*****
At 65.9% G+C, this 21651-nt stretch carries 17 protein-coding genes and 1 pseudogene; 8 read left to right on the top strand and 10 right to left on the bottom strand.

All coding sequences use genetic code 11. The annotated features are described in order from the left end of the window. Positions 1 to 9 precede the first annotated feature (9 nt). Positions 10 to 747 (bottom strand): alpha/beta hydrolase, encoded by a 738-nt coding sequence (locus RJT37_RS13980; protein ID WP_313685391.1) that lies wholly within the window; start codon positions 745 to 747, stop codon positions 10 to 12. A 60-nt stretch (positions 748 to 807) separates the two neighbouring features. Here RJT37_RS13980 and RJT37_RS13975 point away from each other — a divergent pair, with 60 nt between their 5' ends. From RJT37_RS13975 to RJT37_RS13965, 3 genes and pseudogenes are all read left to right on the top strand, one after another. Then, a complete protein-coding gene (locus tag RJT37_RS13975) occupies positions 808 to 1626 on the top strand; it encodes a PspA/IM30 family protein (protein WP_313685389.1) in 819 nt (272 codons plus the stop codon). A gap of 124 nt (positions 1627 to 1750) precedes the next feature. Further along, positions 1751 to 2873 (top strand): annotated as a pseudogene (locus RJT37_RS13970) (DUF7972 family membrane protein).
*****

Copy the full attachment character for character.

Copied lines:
At 65.9% G+C, this 21651-nt stretch carries 17 protein-coding genes and 1 pseudogene; 8 read left to right on the top strand and 10 right to left on the bottom strand.

All coding sequences use genetic code 11. The annotated features are described in order from the left end of the window. Positions 1 to 9 precede the first annotated feature (9 nt). Positions 10 to 747 (bottom strand): alpha/beta hydrolase, encoded by a 738-nt coding sequence (locus RJT37_RS13980; protein ID WP_313685391.1) that lies wholly within the window; start codon positions 745 to 747, stop codon positions 10 to 12. A 60-nt stretch (positions 748 to 807) separates the two neighbouring features. Here RJT37_RS13980 and RJT37_RS13975 point away from each other — a divergent pair, with 60 nt between their 5' ends. From RJT37_RS13975 to RJT37_RS13965, 3 genes and pseudogenes are all read left to right on the top strand, one after another. Then, a complete protein-coding gene (locus tag RJT37_RS13975) occupies positions 808 to 1626 on the top strand; it encodes a PspA/IM30 family protein (protein WP_313685389.1) in 819 nt (272 codons plus the stop codon). A gap of 124 nt (positions 1627 to 1750) precedes the next feature. Further along, positions 1751 to 2873 (top strand): annotated as a pseudogene (locus RJT37_RS13970) (DUF7972 family membrane protein).